A forum on wind energy provided a place to air questions about the three town meeting articles that could make wind energy part of Kingston’s future.
The forum offered the basics of wind energy and refuting claims that turbines kill hundreds of birds, are excessively loud and could never replace fossil fuels as a viable energy source.
But the points that a single turbine might kill one or two birds, are as loud as your refrigerator from three rooms away, and every kilowatt of energy produced by wind is one not produced by coal, oil, natural gas or nuclear power fell by the wayside as residents debated rumors about overlay zoning districts and the costs of actually building turbines.
The facts are, Green Energy Committee Chairman Brian Spires said, that turbines would not cost the town $10 million as one resident claimed was reported. It might be more; it might be less, depending on the cost of building materials and the number of turbines the town decides to build. The Green Energy Committee does not know because it hasn’t figured out what type and how many turbines to build at the town’s transfer station.
“This town meeting article does not ask for money,” Spires said. “It allows the Board of Selectmen to deal with the state.”
Some of the articles, Spires said, do not need to be moved. The Green Energy Committee was trying to cover its bases when it proposed them, but the committee does want to pass Article 26, which would ask the Legislature to give Kingston permission to create a municipal power company.
Spires was emphatic that these three Town Meeting articles are not asking for money, but the ability to find more grant money, place more land in the wind power overlay district, and allow the town to form a municipal power plant that would operate the turbines, similar to the water enterprise fund.
The turbines would be built with grant money and loans, which will be paid off by the generation of electricity and the sale of renewable energy certificates to the Massachusetts Technology Collaborative.
“The turbines would generate two sources of revenue,” a representative from MTC said. “Renewable energy and these certificates, which the town can sell and the MTC is willing to buy at a price the town negotiates.”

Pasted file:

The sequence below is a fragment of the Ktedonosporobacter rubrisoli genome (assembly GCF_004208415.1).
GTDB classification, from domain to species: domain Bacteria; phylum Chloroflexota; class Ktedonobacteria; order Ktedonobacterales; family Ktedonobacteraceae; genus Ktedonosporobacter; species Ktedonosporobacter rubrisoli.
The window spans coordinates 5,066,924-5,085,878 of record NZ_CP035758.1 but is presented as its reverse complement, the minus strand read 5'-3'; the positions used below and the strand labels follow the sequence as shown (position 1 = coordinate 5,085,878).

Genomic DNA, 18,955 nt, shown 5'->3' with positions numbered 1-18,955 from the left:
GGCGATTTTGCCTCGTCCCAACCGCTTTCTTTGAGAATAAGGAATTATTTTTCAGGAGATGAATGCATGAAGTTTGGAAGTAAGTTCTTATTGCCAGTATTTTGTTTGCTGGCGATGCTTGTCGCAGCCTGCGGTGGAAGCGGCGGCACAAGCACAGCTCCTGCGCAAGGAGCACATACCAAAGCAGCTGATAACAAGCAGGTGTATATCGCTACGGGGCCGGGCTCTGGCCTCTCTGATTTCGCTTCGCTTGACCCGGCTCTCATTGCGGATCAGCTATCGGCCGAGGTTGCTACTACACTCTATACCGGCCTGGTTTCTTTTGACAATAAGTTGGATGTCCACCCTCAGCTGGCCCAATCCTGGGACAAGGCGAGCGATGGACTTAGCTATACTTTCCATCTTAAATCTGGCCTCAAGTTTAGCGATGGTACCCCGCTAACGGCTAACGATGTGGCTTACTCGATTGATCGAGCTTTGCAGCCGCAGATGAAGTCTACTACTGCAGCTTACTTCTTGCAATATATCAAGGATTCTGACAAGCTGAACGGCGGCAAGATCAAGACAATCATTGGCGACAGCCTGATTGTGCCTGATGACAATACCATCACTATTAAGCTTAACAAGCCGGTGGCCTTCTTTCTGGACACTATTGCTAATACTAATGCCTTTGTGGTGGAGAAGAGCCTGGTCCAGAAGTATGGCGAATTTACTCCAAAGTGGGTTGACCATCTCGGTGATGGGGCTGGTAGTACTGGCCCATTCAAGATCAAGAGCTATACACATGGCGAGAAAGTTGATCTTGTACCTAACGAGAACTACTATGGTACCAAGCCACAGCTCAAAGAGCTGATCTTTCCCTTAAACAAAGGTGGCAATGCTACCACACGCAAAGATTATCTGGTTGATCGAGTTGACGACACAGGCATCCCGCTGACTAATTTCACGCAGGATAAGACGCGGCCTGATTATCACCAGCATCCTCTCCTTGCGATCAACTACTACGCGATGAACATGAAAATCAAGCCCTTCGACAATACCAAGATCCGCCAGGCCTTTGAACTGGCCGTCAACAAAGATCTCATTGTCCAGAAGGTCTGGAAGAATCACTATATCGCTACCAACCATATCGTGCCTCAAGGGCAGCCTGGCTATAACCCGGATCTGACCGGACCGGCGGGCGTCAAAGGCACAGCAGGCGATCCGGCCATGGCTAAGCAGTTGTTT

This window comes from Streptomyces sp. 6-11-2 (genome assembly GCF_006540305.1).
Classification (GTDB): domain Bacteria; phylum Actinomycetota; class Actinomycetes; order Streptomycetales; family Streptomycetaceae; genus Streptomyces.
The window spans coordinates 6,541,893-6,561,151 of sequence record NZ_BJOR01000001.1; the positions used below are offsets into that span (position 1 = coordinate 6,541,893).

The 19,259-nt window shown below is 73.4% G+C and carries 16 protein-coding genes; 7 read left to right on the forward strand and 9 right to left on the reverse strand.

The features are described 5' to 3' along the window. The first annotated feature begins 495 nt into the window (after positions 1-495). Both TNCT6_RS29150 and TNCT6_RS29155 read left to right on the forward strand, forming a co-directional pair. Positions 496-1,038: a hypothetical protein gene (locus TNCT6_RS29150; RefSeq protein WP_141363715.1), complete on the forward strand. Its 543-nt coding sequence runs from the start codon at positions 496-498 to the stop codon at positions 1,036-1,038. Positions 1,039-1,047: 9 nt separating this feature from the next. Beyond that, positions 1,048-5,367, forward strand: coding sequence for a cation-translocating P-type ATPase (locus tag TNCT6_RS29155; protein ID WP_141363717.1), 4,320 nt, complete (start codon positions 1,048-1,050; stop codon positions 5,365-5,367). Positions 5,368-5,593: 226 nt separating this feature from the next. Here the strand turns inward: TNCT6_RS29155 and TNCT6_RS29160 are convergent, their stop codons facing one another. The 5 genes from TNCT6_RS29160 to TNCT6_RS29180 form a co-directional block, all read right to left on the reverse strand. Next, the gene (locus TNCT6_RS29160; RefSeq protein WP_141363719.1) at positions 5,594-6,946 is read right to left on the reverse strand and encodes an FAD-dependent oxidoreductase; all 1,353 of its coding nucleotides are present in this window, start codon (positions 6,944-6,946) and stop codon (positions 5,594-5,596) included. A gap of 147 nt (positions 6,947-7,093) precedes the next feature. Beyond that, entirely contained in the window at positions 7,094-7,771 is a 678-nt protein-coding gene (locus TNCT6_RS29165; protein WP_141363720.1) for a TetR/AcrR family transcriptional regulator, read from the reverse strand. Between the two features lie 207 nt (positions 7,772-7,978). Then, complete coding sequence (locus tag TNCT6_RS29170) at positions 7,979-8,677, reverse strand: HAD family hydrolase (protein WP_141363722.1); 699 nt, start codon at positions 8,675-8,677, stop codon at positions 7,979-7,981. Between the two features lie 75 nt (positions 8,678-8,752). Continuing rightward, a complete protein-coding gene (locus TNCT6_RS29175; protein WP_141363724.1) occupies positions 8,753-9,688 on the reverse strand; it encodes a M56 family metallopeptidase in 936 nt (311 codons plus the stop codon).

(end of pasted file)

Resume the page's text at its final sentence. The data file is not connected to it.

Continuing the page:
With all of that out of the way, there were plenty of other questions to answer, such as why turbines have three blades, which presenters Charles McClelland and Mary Knipe of UMass Amherst’s Renewable Energy Research Laboratory addressed. “I’m sure engineers in the ’80s crunched the numbers and figured that three blades were best,” McClelland said.
There were questions about ice being shed from turning blades, but McClellan said modern turbines have sensors that stop the blades when they become unbalanced due to formation of ice. “The ice would just drop off and land at the base of the turbine,” he said.
There were questions about the economic feasibility of placing turbines at the transfer station. That site, McClellan said, has only moderate wind, enough for turbines certainly, but not the strong winds that Hull benefits from as that town considers building four off-shore turbines that with the two existing turbines would power the entire town.
Much of what the Green Energy Committee does will be based on the future of state Senate bill 2468, which would change the way turbine owners sell power to the electric companies such as NStar. Electricity generated at the transfer station would be metered before entering the grid and then used at the site, and what is left is metered again, and that amount can be used to power other town-owned sites. That amount would be taken off the town’s electric bill. There are other parts of this long bill that could be beneficial to Kingston as well.
Even if the bill fails, generating wind energy in Kingston would be viable, but this bill could make it a boon, Spires said.
By Casey Meserve
27 March 2008
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